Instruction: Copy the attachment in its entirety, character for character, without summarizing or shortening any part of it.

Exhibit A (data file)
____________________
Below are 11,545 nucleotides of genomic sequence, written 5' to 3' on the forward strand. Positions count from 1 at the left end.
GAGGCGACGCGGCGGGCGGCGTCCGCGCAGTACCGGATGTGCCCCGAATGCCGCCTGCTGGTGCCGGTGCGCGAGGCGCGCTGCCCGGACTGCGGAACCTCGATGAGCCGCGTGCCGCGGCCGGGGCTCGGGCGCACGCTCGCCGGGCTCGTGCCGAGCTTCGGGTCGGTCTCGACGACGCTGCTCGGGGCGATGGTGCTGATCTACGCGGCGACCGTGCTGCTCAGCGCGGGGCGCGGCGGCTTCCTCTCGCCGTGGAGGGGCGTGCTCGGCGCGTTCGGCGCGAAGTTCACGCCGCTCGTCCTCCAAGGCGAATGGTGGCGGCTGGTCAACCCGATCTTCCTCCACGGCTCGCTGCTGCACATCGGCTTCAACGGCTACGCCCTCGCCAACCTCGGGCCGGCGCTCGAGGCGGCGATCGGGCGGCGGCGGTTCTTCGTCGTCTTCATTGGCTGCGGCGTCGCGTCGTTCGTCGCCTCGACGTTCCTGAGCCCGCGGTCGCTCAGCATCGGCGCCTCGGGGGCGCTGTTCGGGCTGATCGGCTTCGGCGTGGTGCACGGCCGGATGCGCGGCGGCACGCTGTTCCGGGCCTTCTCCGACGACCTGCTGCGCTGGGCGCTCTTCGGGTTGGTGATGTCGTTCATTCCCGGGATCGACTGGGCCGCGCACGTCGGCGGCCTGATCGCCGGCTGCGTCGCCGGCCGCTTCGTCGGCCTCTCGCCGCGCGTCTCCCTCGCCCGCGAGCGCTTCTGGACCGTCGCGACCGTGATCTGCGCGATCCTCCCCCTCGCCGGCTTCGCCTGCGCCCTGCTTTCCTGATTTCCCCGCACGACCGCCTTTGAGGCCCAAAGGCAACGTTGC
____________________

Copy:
Below are 11,545 nucleotides of genomic sequence, written 5' to 3' on the forward strand. Positions count from 1 at the left end.
GAGGCGACGCGGCGGGCGGCGTCCGCGCAGTACCGGATGTGCCCCGAATGCCGCCTGCTGGTGCCGGTGCGCGAGGCGCGCTGCCCGGACTGCGGAACCTCGATGAGCCGCGTGCCGCGGCCGGGGCTCGGGCGCACGCTCGCCGGGCTCGTGCCGAGCTTCGGGTCGGTCTCGACGACGCTGCTCGGGGCGATGGTGCTGATCTACGCGGCGACCGTGCTGCTCAGCGCGGGGCGCGGCGGCTTCCTCTCGCCGTGGAGGGGCGTGCTCGGCGCGTTCGGCGCGAAGTTCACGCCGCTCGTCCTCCAAGGCGAATGGTGGCGGCTGGTCAACCCGATCTTCCTCCACGGCTCGCTGCTGCACATCGGCTTCAACGGCTACGCCCTCGCCAACCTCGGGCCGGCGCTCGAGGCGGCGATCGGGCGGCGGCGGTTCTTCGTCGTCTTCATTGGCTGCGGCGTCGCGTCGTTCGTCGCCTCGACGTTCCTGAGCCCGCGGTCGCTCAGCATCGGCGCCTCGGGGGCGCTGTTCGGGCTGATCGGCTTCGGCGTGGTGCACGGCCGGATGCGCGGCGGCACGCTGTTCCGGGCCTTCTCCGACGACCTGCTGCGCTGGGCGCTCTTCGGGTTGGTGATGTCGTTCATTCCCGGGATCGACTGGGCCGCGCACGTCGGCGGCCTGATCGCCGGCTGCGTCGCCGGCCGCTTCGTCGGCCTCTCGCCGCGCGTCTCCCTCGCCCGCGAGCGCTTCTGGACCGTCGCGACCGTGATCTGCGCGATCCTCCCCCTCGCCGGCTTCGCCTGCGCCCTGCTTTCCTGATTTCCCCGCACGACCGCCTTTGAGGCCCAAAGGCAACGTTGC